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MOA vs MARD ( Mil-Dot) Reticle : Pros and Cons

Last Updated on July 14, 2022 by Albert Smith

MOA vs MARD ( Mil-Dot) Reticle : Pros and Cons

The Mard vs Moa reticle is a common question in the hunting community. Some people prefer one, others prefer the other and still others don’t really care as long as they can hit their target.  The Mard Vs Moa reticle debate has been going on for years and there are pros and cons to both types of sights. Let’s take a look at some of them shall we?

Mard vs Moa reticle is a topic that has been discussed for years. There are many aspects to this discussion, but in the end it comes down to personal preference and which one you’re more comfortable aiming with.  Some people prefer Mard because they like what they see through them better than what they see through a moa reticle, while others may prefer the moa reticle because of how forgiving it can be when lining up shots at different distances. With so many things to consider when deciding between these two type of reticles there’s no “right” answer just as long as you make sure you’re happy with your choice!

The Mard vs. Moa Reticle is a decision that all hunters have to make when they start looking for their first rifle scope. This blog post will hopefully help you decide which reticle best suits your needs, and give some pointers on how to use the different types of reticles effectively in the field.

What is MOA?

Minute of Angle is a linear measure that indicates the angle subtended at 100 yards by 1 minute. For example, ½ MOA or ¼ MOA means an angular measurement half as big (or twice as small) than one full degree and can be used to approximate distances relative to target size.

Minute of Angle is a unit of distance in careful shooting technique that measures how much vertical space on your scope corresponds with horizontal movement on the reticle slider when you adjust it for elevation adjustments based off estimation. or holdover sight picture from another rangefinder device such as laser devices like handheld bore site lasers which are very good tools for hunting trips because they provide accurate measurements without having any type of parallax error so this will make them more accurate.

If you are a hunter or rifle enthusiast, it is important to know what Minute of Angle (MOA) means. MOA provides an accurate measurement for rifles and scopes because the bullet’s trajectory will be different at longer ranges due to its angle on downrange targets from point-blank range versus other angles.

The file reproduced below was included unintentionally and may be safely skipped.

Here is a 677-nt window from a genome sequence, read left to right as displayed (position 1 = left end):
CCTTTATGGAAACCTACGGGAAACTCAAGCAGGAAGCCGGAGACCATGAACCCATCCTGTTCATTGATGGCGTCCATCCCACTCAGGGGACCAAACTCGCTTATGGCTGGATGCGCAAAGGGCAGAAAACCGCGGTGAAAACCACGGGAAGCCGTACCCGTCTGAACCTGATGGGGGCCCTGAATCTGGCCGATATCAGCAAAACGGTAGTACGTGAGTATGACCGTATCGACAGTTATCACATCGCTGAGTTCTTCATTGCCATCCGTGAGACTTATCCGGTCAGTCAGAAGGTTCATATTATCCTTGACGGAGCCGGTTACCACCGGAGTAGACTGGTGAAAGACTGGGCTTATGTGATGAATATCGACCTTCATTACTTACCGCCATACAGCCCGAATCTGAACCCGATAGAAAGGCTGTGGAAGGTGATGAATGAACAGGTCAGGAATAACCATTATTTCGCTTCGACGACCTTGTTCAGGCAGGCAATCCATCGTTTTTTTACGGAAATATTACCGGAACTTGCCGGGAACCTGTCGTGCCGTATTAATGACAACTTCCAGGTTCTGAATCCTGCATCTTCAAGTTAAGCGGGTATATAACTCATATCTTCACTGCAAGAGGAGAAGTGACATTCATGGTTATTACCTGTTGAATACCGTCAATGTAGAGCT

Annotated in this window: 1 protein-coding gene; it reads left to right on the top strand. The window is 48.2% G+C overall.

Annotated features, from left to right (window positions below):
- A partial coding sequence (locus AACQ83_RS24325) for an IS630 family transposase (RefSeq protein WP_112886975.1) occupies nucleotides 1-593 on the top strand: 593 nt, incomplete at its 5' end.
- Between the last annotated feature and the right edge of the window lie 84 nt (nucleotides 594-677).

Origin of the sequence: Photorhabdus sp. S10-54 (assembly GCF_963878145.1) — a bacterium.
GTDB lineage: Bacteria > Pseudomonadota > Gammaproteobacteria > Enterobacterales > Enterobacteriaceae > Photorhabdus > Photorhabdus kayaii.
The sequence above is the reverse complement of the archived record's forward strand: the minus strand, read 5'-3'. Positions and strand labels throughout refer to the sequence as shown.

What does MOA Mean?

A degree is the measurement of an angle in geometry. A minute, on the other hand, has to do with time and not angles. The MOA as a unit for shooting comes from this misconception that minutes are used for measuring degrees instead of seconds when it actually denotes 1/60th Degree per Minute or one whole turn around 360° divided by 60 (which equals approximated 0.002778).

MOA stands – but let’s get back to what defines this term- which is essentially how many inches you miss your target if you shoot 100 yards away at 10 meters range every single shot without fail; due to each shooter being different people have their own personal tolerance level where they can still hit their targets despite aiming off.

A rifle scope is made up of a circle with 360 degrees. Each degree can be broken down into smaller portions that are easier to work with, such as quarter-degrees (90°), half-degrees (180°) and whole degrees (.360). It’s very difficult for the human eye to make out this level of detail without any aid so it’s best go by quarters while measuring in order not only save time but also ensure accuracy.

Once you have set your rifle scope, the next step is to adjust for wind and distance. Wind direction affects how much of a bullet’s trajectory it will affect while air density changes what that effect on its flight path would be. The difference between 1/60th degree can make all the difference in shooting accuracy downrange depending on whether or not these dials are at measurements of 1/8,1/6, ½,,or even just measuring one-tenth (10) degrees off from each other!

Since there are 360 degrees in a circle—180° being half and 90° being quarter —adjustments as small as 60 seconds matter when going out into range because they change by so little but still big enough to accurate shooting.

What Does 2 MOA Mean on a Scope?

The more distant the target, the less precision is required to hit it. For example, at 100 yards away a 2 MOA adjustment should result in an average of two inches below and sideways from bullseye on paper targets or live animals alike.

The acronym MOA is used for many different things, but in the shooting world it’s an important measurement when it comes to reticles and scopes. This is because once a bullet has been fired from your gun or rifle, its trajectory can be measured by using degrees of angle with gravity as reference point. In America this preferred measure since inches are so easily converted into fractions that correlate directly to yards on any range finder.

Most Popular MOA Scopes Today

Bestseller No. 1
CVLIFE BearPower 5-25x50 FFP Rifle Scope - First Focal Plane Scope with MOA Illuminated Reticle, Zero Stop, Parallax Adjustment, Scope Rings - Long Range Scope for Hunting 30mm Tube
  • CVLIFE BearPower 5-25x50 FFP Scope: Features everything that exceeds the short to long range scope needs. The tactical rifle scope delivers uncompromising clarity, rugged reliability, and relentless precision across its trustworthy 5-25x magnification.
  • Precision Zero Reset and Zero Stop: The locking resettable windage turret and zero stop resettable elevation turret are finger adjustable with accurate and audible 1/4 MOA clicks that can be quickly and reliably reset to zero after sighting in. Max elevation adjustment: ± 40 MOA; Max windage adjustment: ± 30 MOA.
  • Glass Etched Red Illuminated Reticle: 6 levels of red illumination enhance low light visibility. The comfortable eye relief, ultra-forgiving fast focus eyepiece, and the MOA Christmas tree reticle ensure a crisper sight out to 1,500 yards, faster reticle focusing, constant accuracy, and holdover to deal with a wide extended range of hunting scenarios.
  • Clear Multi-coated Lens with Parallax Adjustment: Features anti-reflective, fully multi-coated coating on air-to-glass lenses and side parallax adjustment knob to enhance clarity, provide superior light transmission, minimize glare, and remove excessive parallax.